On 02/06/2015 02:45 PM, Bastien Koert wrote:
Hold on, so you've written a point of sale app that exists on the client 
machine as whole? Does this
take credit card data?

If so, its so un-fucking-secure that this should never see the light of day. 
The CC companies won't
accept this at all and would remove any ability to accept CCs by the business. 
This style of app is
in violation of so many terms of service (not to mention basic security 
programming practices when
dealing with sensitive data).

I worked with a guy who wrote an app like that (but not POS, still sensitive 
data. I took one look
at it and yanked it from production and replaced it with a proper client / 
server app. Its not safe,
its not secure and to code a POS on a single machine that the user has access 
to is just dumb.

I would strongly suggest that your client have a look at square or similar if 
he wants to process CC


On Thu, Feb 5, 2015 at 11:24 PM, Ethan Rosenberg 
<mailto:erosenb...@hygeiabiomedical.com>> wrote:

    On 02/05/2015 11:04 AM, Bastien Koert wrote:

        I'm with the two Richard's on this, those users shouldn't have telnet
        access to the host server at all. Users should be using the browser to
        access your site.

        Other than that, the most important thing you can do is to regularly 
        up your code and database to another location so that if something 
        to the working box (and likely all tech products, its not IF its WHEN) 
        can restore the code and database with minimal data loss


        On Thu Feb 05 2015 at 9:39:43 AM Omar Muhsin <mrfroa...@gmail.com
        <mailto:mrfroa...@gmail.com>> wrote:

            You forgot this one "keep the box OFFLINE ... best security" :-D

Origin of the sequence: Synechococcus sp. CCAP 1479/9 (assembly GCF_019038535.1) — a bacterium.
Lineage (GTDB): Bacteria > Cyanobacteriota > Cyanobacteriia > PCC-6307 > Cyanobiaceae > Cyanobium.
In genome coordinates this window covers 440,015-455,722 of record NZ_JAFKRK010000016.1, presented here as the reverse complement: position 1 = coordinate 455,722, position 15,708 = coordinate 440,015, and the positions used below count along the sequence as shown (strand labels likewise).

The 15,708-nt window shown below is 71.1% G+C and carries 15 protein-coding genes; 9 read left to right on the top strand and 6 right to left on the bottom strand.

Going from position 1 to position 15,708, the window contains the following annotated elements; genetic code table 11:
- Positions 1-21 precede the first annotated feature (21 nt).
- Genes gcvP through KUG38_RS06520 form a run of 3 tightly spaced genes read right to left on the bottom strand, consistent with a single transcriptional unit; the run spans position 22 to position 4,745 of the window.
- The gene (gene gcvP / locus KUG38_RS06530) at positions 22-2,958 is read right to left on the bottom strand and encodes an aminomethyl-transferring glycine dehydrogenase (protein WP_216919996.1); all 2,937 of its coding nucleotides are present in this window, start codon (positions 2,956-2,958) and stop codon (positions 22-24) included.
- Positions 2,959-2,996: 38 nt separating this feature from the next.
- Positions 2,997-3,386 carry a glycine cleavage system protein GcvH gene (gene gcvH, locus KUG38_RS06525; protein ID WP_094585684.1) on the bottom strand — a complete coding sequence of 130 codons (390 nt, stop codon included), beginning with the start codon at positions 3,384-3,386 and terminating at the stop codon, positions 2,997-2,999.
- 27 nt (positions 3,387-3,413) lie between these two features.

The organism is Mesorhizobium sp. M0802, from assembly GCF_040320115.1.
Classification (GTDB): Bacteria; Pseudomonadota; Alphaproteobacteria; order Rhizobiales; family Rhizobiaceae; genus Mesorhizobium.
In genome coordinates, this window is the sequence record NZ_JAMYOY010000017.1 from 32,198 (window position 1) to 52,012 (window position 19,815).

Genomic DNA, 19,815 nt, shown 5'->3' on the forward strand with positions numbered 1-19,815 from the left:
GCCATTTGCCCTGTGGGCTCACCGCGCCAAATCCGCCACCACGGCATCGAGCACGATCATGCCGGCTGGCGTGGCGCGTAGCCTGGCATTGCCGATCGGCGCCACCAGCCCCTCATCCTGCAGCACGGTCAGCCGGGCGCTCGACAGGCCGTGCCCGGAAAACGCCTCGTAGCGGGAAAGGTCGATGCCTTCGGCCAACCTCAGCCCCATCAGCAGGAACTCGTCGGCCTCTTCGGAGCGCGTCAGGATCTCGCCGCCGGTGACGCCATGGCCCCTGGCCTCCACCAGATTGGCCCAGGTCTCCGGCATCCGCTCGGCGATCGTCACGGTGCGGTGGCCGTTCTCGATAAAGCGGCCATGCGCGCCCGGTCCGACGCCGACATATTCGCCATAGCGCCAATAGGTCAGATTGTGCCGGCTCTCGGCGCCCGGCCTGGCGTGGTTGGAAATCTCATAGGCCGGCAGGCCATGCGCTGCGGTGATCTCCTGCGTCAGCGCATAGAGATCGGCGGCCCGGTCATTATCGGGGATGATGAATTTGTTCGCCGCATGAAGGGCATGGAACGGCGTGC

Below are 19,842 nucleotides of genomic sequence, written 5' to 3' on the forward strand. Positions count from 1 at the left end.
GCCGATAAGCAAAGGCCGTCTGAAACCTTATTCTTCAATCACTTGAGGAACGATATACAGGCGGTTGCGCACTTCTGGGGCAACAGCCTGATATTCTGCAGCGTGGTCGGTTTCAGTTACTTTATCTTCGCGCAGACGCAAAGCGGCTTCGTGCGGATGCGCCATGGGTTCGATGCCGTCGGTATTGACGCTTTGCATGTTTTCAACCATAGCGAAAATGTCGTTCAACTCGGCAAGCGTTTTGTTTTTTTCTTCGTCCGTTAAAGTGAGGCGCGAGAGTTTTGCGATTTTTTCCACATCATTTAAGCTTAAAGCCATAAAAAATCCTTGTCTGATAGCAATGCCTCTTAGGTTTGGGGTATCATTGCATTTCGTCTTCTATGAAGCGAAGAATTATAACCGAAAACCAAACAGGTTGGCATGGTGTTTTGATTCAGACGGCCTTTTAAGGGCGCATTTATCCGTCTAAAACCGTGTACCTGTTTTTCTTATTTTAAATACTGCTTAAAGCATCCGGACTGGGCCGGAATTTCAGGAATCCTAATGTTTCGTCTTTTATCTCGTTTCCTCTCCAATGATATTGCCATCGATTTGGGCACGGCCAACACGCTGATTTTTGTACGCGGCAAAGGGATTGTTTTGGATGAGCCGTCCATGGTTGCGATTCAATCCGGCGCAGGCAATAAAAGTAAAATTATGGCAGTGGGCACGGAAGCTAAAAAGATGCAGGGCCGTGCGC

On 05-02-15 14:10, Richard Quadling wrote:

                1 - Don't allow terminal access to your box.
                2 - Use a PHP byte code encoder (IonCube, Zend Guard) - not 
perfect as


                can be reversed to access the code in a form.
                3 - Don't use PHP.

    Thanks to all.

    I apologize, but I did not properly define the problem I am addressing. I 
have written code for
    a POS [Point Of Sale] system to be used in a store.  I don't expect the 
store owner to play with
    the code.  His friends [or enemies] might try. There are two logins to the 
computer, ethan [me]
    and worker.  Worker has to be able to access the code to use it.  He has to 
be blocked from
    reading, writing or copying the code.





Cat, the other other white meat  Grrr... I have a gingy cat, and she is very 
nice.  Don't insult her [LOL]


Thanks all.....

Sorry, my fault by not being clear.

The POS system is free standing and not on a network.

The server is Apache.

So ....

Mr Nice has bought my system.

His friend, Mr. Ugly, wants to steal my code.

He asks Mr.[naive]Nice if he could look at the computer while it is logged in.

Ctrl-Alt-F1  A terminal.

cd /var/www

cp *.* memoryStick  He now has my code

look at the code to find out where the passwords are stored and copy to 

history |grep mys*  He has the login, and hopefully the password

show databases;

 /usr/bin/mysqldump -u root -p  Database > /pathtodatabasefolder/Database.sql

Everything gone!!!

How do I prevent the above?



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